Sir Robert Ho Tung (1862–1954) is a compelling figure in Hong Kong history – now a new bio available here. He is regularly portrayed as the colony’s greatest philanthropist and wealthiest man of his day, the first Chinese to live on the Peak, and, at the end of his life, the ‘Grand Old Man of Hongkong’. The illegitimate son of a Chinese mother and European father, he was highly sensitive about his mixed heritage though he consistently made the most of his fate. He was a man perfectly in tune with his place and time, his success driven as much by his entrepreneurial talents as by his being Eurasian. This book shows him in all his immense variety—clerk with the Imperial Maritime Customs, chief compradore of Jardine Matheson, financial wizard, husband and lover, patriarch of a large family of five sons and eight daughters, loyal British subject but also, paradoxically, Chinese patriot. China’s president Yuan Shikai awarded him the Order of the Excellent Crop, and King George V knighted him.

May Holdsworth’s thoughtful and deftly written account of the life is the first full-length biography in English. Given unique and unprecedented access to family and personal papers, including letters, diaries, notes, and photographs, she offers a nuanced perspective on a public but also private man. Her book will be a rich resource for historians and general readers interested in the men and women who played a key part in the shaping of nineteenth- and early twentieth-century Hong Kong.

May Holdsworth is a writer based in Hong Kong. Her previous books include Foreign Devils: Expatriates in Hong Kong, and The Palace of Established Happiness: Restoring a Garden in the Forbidden City. She is co-editor, with Christopher Munn, of the Dictionary of Hong Kong Biography (HKUP, 2012), and co-author with him of Crime, Justice and Punishment in Colonial Hong Kong: Central Police Station, Central Magistracy and Victoria Gaol (HKUP, 2020).


Dope Act Violator, 1924

Posted: May 26th, 2022 | No Comments »

Just found this 1924 story – smuggling opium to SanFran – a way to get some cash when arrivng in the US. Normally these stories got a few lines. But the 1939 case of opium smuggler Seto Gin got big coverage – why? My RTHK3 podast The Lady From Hong Kong (all 4 episodes here)…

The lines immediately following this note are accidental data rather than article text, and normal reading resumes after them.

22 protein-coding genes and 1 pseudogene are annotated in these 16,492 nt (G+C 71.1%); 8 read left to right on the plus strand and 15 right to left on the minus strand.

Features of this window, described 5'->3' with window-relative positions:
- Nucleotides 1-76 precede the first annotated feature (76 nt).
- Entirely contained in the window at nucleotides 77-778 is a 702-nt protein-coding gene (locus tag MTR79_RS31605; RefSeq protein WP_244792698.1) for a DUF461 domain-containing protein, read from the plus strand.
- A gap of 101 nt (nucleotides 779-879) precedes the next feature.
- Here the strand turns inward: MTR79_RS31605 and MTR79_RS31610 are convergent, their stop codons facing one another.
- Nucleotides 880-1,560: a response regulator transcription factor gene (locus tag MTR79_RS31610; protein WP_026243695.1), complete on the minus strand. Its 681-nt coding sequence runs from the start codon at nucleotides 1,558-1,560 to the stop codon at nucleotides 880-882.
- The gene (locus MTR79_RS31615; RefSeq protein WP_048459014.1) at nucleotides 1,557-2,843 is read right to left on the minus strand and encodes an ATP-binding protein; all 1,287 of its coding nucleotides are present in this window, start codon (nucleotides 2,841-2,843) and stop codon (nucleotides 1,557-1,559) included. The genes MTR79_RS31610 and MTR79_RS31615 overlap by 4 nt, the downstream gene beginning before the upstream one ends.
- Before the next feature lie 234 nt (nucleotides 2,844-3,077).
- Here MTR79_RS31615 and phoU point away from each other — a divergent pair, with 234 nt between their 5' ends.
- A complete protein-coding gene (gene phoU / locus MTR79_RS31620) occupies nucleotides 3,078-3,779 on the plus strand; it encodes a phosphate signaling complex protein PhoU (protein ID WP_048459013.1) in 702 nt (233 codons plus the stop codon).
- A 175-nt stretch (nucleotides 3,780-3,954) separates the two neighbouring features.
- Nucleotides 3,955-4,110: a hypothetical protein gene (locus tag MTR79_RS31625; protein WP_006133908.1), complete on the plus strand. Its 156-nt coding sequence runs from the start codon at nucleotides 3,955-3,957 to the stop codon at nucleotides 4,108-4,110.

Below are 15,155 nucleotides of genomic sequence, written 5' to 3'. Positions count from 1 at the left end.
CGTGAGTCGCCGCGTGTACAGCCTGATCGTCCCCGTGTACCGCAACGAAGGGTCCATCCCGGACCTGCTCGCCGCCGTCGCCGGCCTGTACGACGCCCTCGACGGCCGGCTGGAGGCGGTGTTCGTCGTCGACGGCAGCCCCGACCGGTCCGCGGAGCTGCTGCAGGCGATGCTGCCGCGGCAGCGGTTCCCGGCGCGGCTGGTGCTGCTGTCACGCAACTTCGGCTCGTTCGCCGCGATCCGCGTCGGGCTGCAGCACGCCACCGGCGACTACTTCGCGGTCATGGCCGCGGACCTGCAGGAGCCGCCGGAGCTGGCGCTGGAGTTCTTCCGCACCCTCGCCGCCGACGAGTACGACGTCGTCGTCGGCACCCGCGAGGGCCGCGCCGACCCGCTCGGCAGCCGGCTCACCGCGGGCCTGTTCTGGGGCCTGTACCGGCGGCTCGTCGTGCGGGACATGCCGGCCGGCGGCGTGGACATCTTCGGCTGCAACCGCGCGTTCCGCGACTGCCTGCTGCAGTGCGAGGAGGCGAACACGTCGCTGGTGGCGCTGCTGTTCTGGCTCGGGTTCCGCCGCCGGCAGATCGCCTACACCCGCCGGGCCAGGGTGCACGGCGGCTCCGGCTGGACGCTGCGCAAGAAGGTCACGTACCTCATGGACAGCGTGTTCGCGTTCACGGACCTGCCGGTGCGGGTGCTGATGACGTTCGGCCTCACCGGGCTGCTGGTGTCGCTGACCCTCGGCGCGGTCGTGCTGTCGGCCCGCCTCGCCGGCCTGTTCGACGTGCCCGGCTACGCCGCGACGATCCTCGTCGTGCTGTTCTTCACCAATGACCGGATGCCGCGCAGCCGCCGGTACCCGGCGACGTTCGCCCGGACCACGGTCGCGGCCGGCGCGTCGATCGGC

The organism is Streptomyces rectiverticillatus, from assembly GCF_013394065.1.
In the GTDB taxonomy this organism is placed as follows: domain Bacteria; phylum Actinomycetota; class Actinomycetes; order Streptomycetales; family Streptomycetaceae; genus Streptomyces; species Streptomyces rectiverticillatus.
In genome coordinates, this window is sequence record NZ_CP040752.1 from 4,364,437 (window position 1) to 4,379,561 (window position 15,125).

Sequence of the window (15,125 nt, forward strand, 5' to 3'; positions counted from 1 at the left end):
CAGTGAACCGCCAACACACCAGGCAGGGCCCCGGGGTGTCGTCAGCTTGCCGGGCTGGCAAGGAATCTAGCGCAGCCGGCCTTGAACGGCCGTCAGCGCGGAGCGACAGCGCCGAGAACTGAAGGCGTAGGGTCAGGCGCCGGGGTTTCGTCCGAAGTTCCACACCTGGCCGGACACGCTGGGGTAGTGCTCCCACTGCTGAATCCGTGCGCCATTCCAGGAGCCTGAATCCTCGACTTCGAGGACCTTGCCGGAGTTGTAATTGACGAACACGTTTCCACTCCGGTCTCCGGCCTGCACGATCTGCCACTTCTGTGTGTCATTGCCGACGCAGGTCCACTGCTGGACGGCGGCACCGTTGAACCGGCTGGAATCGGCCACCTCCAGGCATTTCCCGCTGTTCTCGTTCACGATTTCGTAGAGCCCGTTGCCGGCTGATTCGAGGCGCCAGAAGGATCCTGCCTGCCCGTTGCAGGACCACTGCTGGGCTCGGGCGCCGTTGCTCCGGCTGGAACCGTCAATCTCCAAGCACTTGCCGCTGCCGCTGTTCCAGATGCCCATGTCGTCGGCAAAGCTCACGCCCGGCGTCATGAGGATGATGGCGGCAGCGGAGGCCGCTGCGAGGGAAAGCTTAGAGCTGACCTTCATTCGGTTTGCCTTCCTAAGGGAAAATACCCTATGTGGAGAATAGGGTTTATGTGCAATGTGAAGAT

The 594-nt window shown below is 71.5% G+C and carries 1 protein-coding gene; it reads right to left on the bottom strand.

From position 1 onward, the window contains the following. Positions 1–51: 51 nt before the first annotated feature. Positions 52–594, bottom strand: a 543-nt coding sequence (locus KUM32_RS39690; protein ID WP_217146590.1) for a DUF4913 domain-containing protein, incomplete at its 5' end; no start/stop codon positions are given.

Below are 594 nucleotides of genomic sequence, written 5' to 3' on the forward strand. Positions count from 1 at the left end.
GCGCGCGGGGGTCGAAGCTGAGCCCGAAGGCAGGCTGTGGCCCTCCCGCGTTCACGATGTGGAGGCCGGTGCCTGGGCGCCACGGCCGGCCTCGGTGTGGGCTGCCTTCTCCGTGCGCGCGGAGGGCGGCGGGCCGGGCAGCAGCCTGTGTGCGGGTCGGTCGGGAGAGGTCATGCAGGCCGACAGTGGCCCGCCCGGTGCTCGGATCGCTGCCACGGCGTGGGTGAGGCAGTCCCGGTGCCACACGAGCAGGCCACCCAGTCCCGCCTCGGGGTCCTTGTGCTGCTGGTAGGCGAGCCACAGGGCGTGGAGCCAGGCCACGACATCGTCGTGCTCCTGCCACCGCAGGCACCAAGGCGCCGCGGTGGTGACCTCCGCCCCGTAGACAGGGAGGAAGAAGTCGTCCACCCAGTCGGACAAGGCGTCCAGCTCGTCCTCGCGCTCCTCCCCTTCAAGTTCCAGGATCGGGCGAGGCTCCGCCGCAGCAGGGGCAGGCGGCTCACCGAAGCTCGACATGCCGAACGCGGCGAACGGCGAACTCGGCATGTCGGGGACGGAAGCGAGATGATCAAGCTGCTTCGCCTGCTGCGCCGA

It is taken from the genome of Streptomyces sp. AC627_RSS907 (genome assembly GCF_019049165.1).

RAS Beijing Talk – Mao Suits on the King’s Road with Emily Williams – The Cultural Revolution in British Popular Culture – 25/5/22

Posted: May 25th, 2022 | No Comments »

This talk will explore contemporary different perceptions and constructions of Mao’s China and the Cultural Revolution, with a particular emphasis on material and visual culture. It draws on British popular culture sources to consider how China was constructed in the 1960s and 70s, on the one hand, as a ‘problem’ nation and a danger to world peace, and on the other hand, as an inspiration for the British left, which saw the PRC as constructing alternative socialist modernity. Both supporters and critics often drew on the same material culture to demonstrate these opposing positions, and this talk looks particularly at the Mao suit (中山服 zhongshan fu). The Mao suit was an object capable of embodying, for China’s critics, the totalizing nature of the communist state, in which the masses were reduced to identical ‘blue ants’, but also conversely, for China’s supporters, the anti-capitalist and militant nature of the regime so appreciated by these admirers. This talk will consider the role of material and visual culture in shaping perceptions of Chinese Communism at this crucial moment in its history.

You can register for the zoom talk here

Emily Williams joined XJTLU in Suzhou in 2018. She is a cultural historian of modern China, with a particular interest in Maoist material culture and collections of so-called ‘red relics’ in contemporary China. She received her Ph.D. from Birkbeck College, University of London in 2016, and has taught at Birkbeck College, Christie’s Education London, and the School of Oriental and African Studies, London.